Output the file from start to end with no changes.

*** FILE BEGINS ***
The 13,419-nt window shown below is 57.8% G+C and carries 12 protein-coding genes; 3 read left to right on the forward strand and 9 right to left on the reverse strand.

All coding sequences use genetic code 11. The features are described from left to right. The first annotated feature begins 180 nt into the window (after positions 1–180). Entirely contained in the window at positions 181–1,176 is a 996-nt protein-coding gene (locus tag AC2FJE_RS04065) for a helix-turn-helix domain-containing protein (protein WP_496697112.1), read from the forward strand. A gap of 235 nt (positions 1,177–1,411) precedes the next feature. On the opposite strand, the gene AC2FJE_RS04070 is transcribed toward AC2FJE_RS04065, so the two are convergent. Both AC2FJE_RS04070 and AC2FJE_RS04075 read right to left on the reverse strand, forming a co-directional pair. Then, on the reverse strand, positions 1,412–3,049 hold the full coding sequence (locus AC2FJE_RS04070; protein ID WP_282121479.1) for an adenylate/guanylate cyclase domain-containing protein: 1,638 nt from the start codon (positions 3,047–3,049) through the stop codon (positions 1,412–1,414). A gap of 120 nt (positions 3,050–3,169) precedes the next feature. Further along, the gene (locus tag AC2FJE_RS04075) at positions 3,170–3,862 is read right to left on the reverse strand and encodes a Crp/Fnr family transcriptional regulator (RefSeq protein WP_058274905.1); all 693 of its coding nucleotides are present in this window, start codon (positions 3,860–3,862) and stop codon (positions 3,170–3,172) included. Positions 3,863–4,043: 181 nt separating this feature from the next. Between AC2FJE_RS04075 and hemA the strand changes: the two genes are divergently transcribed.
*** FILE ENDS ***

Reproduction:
The 13,419-nt window shown below is 57.8% G+C and carries 12 protein-coding genes; 3 read left to right on the forward strand and 9 right to left on the reverse strand.

All coding sequences use genetic code 11. The features are described from left to right. The first annotated feature begins 180 nt into the window (after positions 1–180). Entirely contained in the window at positions 181–1,176 is a 996-nt protein-coding gene (locus tag AC2FJE_RS04065) for a helix-turn-helix domain-containing protein (protein WP_496697112.1), read from the forward strand. A gap of 235 nt (positions 1,177–1,411) precedes the next feature. On the opposite strand, the gene AC2FJE_RS04070 is transcribed toward AC2FJE_RS04065, so the two are convergent. Both AC2FJE_RS04070 and AC2FJE_RS04075 read right to left on the reverse strand, forming a co-directional pair. Then, on the reverse strand, positions 1,412–3,049 hold the full coding sequence (locus AC2FJE_RS04070; protein ID WP_282121479.1) for an adenylate/guanylate cyclase domain-containing protein: 1,638 nt from the start codon (positions 3,047–3,049) through the stop codon (positions 1,412–1,414). A gap of 120 nt (positions 3,050–3,169) precedes the next feature. Further along, the gene (locus tag AC2FJE_RS04075) at positions 3,170–3,862 is read right to left on the reverse strand and encodes a Crp/Fnr family transcriptional regulator (RefSeq protein WP_058274905.1); all 693 of its coding nucleotides are present in this window, start codon (positions 3,860–3,862) and stop codon (positions 3,170–3,172) included. Positions 3,863–4,043: 181 nt separating this feature from the next. Between AC2FJE_RS04075 and hemA the strand changes: the two genes are divergently transcribed.